I have shot with both the 120 lenses on the Hasselblad & Mamiya ( not the D lens ) & there about the same. Really you are comparing Fugi vrs Mamiya here. I have shot billboards with the old Mamiya 80mm lens along with the old 150mm, very sharp. Each to their own & there has been plenty of debate over Hasselblad vrs Mamiya over the years.
I don't doubt the mamiya lenses aren't sharp I guess most modern lenses are sharp, even sigmas, but in the realm of medium format, rightly or wrongly the mamiya afd was always condsidered the bargain basement medium format camera and it was the tactile feel and build quality of the lenses, the body and the grinding noise of the autofocus that gave it that reputation.
It also didn't have that stellar of a reputation in rental departments and once medium format went autofocus the first two choices were Hasselblad, Contax with Mamiya a distant third.
Now that it is reskined and reworked as a Phase and Mamiya III, with a few new lenses it's improved but if it moves to Hasselblad H prices what's the point, given the fact that H series cameras are backed up in rental everywhere and you don't have to look to hard to find a good used H1 H2.
Where have all the professional cameras gone? From 5 or 6 years ago we had probably a dozen or so cameras with another dozen or so models in the professional ranks and now were down to what 4 or 5 with the hasselblad, Rollei HY6, Mamiya, Canon and Nikon.
Has Canon and Nikon just devoured the professional market leaving the rest to pick up the crumbs or has digital just leveled the field where the difference between the 645 sized cameras and 35mm is just not that great.
It is probably a combination of the two though I think the medium format digital companies had as much to do with snuffing their own market as Canon did, because with every medium format camera system there are always as many questions as answers. Where's the lenses, what's the date for for finders, right angle grips, and most importantly what's the price, the real price, not the call your dealer and negotiate price.
While medium format struggles to answer and ship the two main 35mm companies just keep pumping out new product and putting it on camera store shelves worldwide. You can buy a Canon or Nikon anywhere in the world, usually for a good price, but try to find a medium format back with a specific mount and unless your in NY, LA or London, the option of walking in and buying what you want goes down quickly.
There is one camera store I frequent a great deal. It's not the biggest, actually just a one counter store, though they sell product like water and I've never gone in when they aren't busy and even during these tough retail times had their best black friday in 10 years. I've asked them why they don't sell medium format or even the leicas and they said they're just too expensive, complicated and require too much investment for the return. If the backs were more universal they would still carry medium format cameras, but today it doesn't work that way. A pentax 6x7 is just a paperweight, a RZ 67 with a digital back turns the viewfinder into a postage stamp and Hasselblad, the HY6, even certain elements of the Phase/Mamiya are proprietary to the back/camera so the days of buy your camera first and chose your specific film are gone.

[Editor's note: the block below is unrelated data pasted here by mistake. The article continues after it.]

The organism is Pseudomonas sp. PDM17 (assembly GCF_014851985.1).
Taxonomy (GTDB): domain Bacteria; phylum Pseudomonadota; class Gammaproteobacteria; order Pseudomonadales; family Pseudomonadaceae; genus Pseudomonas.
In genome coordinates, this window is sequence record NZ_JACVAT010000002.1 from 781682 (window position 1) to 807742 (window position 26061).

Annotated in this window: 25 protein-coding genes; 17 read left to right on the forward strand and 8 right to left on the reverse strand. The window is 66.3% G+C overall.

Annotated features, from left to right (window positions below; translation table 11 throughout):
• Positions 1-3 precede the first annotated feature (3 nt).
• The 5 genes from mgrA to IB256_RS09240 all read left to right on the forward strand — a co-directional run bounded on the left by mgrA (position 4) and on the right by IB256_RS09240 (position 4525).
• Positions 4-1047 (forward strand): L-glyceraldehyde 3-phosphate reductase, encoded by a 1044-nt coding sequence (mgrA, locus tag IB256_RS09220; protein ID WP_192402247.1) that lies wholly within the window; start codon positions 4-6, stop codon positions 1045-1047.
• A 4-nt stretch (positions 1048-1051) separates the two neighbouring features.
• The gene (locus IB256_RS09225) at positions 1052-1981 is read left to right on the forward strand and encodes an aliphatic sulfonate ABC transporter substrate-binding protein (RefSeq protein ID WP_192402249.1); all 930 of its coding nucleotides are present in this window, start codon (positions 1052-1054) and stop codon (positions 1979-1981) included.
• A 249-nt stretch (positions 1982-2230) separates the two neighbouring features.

It makes you wonder if there were Kodak and Fuji digital backs, that costs $5,000 instead of 12 to 30 thousand dollars and worked on any medium format camera, that segment of the market wouldn't still thrive but the toothpaste is out of the tube, the contracts and strategic alliances have been signed and those days of buy your camera and pick your film are gone.
In medium format the tail wags the dog. The back makers have taken control over the cameras and limiting any options has not done the medium format market any good.
Bronica, fuji, Pentax and Contax stopped medium format production and it didn't make Hasselblad or Mamiya wealthy it just limited the medium format market overall.
So back to the original thread of can a Mamiya lens resolve 39mp. Sure and so can most cameras, even out of production contax, but the issue isn't the cameras or the lenses, the real question is what digital film do you use with them and no matter what anybody says, there are only two digital films, Kodak and Dalsa. The rest is just the packaging, contracts that limit the sensor shape and slight packaging variations of the same theme.
When I started digital capture and we struggled through the learning curve of icc proviles, proprietary software, updating os systems, calibrating monitors, leaning DAM, storage, backups and working files to try to mimic some kind of film look, late one night my studio manager looked up at me under a pile of prints, hard drives and calibration tools and said, you know someday we're gong to look back at a $15 roll of film and laugh at how cheap, easy and most importantly how much fun film photography was.
I am beginning to believe he was right.